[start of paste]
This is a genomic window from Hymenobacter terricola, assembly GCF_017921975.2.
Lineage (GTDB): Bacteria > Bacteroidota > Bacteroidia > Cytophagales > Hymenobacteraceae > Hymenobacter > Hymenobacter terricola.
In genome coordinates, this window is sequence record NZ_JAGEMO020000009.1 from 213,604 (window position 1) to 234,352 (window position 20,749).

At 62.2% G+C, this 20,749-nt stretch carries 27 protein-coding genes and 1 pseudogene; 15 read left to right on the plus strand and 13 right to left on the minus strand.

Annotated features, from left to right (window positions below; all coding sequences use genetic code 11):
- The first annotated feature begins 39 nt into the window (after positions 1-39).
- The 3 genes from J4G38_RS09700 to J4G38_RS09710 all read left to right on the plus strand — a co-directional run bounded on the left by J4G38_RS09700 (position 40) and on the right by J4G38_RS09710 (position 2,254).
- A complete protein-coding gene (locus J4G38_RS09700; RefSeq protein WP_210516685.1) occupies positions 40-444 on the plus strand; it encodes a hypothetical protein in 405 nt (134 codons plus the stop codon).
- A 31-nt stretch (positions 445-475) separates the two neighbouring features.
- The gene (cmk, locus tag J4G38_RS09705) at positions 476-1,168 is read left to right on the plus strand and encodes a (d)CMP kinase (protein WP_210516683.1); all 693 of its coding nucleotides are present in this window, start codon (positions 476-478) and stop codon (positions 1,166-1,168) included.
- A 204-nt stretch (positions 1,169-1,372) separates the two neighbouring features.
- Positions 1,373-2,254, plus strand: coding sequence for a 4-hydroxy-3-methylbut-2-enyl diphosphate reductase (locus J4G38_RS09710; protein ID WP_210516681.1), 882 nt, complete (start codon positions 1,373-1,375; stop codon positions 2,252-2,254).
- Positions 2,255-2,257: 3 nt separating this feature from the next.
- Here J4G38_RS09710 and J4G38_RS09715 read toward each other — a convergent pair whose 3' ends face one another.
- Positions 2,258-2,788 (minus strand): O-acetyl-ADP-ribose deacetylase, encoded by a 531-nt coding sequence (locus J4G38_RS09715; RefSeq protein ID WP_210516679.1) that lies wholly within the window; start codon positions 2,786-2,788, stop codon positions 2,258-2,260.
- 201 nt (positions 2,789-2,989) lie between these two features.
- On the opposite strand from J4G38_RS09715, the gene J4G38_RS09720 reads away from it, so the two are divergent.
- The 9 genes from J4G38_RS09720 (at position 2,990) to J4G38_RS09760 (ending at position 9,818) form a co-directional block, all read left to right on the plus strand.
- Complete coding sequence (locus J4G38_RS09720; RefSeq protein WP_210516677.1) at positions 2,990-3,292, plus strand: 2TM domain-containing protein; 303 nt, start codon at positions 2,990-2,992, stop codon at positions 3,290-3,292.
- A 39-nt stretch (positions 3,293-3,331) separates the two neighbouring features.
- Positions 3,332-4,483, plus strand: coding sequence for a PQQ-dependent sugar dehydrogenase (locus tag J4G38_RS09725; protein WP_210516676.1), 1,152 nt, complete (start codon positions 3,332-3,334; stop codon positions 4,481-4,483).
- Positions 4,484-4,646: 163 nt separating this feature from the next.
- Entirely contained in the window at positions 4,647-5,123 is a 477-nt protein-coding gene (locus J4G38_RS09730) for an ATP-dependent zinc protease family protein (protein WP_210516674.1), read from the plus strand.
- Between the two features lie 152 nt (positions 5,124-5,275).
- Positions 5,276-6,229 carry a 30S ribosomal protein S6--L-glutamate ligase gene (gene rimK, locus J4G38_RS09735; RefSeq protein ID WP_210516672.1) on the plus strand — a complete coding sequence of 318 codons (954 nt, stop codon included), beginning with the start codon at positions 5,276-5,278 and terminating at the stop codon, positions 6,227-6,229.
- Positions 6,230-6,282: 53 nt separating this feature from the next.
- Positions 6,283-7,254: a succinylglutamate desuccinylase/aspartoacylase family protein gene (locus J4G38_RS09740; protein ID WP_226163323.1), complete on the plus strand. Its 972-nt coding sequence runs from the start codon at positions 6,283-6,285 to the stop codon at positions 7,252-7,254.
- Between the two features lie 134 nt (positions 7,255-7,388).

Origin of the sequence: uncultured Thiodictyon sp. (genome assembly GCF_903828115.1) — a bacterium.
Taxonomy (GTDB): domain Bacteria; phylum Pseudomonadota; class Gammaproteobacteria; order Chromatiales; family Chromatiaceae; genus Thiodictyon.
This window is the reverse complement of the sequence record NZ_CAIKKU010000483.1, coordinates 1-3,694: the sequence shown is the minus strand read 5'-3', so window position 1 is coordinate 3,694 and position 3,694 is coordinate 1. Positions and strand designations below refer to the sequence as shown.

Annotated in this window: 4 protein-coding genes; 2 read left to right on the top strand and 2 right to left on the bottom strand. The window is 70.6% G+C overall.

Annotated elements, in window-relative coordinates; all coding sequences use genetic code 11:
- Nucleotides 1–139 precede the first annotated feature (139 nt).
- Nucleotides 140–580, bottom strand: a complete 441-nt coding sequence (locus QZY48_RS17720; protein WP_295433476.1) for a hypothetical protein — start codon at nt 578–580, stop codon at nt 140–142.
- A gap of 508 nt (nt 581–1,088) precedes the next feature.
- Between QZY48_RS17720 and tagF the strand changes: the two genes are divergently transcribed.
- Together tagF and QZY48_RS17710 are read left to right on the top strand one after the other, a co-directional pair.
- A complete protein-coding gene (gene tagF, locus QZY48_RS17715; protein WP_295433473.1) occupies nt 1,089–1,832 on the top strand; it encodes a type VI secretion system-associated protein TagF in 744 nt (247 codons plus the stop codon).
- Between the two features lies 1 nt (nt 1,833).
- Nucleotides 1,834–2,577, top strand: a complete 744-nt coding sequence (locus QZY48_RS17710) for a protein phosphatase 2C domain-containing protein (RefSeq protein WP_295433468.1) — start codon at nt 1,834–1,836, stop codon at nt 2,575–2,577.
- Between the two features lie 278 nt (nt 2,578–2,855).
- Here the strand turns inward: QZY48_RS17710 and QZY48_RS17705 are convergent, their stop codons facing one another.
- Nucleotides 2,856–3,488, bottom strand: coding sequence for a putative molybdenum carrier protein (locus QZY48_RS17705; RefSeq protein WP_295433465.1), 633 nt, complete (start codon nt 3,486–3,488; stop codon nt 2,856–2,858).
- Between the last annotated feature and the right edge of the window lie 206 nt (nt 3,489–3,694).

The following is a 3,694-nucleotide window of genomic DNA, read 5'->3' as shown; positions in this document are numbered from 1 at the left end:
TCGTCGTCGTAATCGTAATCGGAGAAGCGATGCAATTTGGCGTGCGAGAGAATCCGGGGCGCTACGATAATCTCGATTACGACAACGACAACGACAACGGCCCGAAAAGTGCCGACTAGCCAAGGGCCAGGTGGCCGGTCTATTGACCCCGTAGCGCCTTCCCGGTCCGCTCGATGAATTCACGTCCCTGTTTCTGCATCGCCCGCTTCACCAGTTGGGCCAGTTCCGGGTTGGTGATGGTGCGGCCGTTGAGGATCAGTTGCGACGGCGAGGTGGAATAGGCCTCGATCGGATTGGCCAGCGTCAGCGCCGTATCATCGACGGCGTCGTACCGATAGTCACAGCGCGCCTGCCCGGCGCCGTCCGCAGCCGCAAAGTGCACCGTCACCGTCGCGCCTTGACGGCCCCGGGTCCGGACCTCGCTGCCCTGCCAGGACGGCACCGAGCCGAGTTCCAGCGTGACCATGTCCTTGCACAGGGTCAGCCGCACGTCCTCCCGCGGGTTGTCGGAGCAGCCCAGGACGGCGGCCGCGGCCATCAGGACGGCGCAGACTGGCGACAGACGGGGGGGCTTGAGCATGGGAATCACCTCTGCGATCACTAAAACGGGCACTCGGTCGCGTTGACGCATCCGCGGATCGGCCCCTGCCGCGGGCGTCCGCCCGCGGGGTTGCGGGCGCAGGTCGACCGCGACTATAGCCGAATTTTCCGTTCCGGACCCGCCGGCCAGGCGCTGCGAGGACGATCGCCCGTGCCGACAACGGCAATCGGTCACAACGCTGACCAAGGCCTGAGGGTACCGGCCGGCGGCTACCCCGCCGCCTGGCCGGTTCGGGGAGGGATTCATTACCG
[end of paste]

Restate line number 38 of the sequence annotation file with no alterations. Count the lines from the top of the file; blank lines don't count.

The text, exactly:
- Together tagF and QZY48_RS17710 are read left to right on the top strand one after the other, a co-directional pair.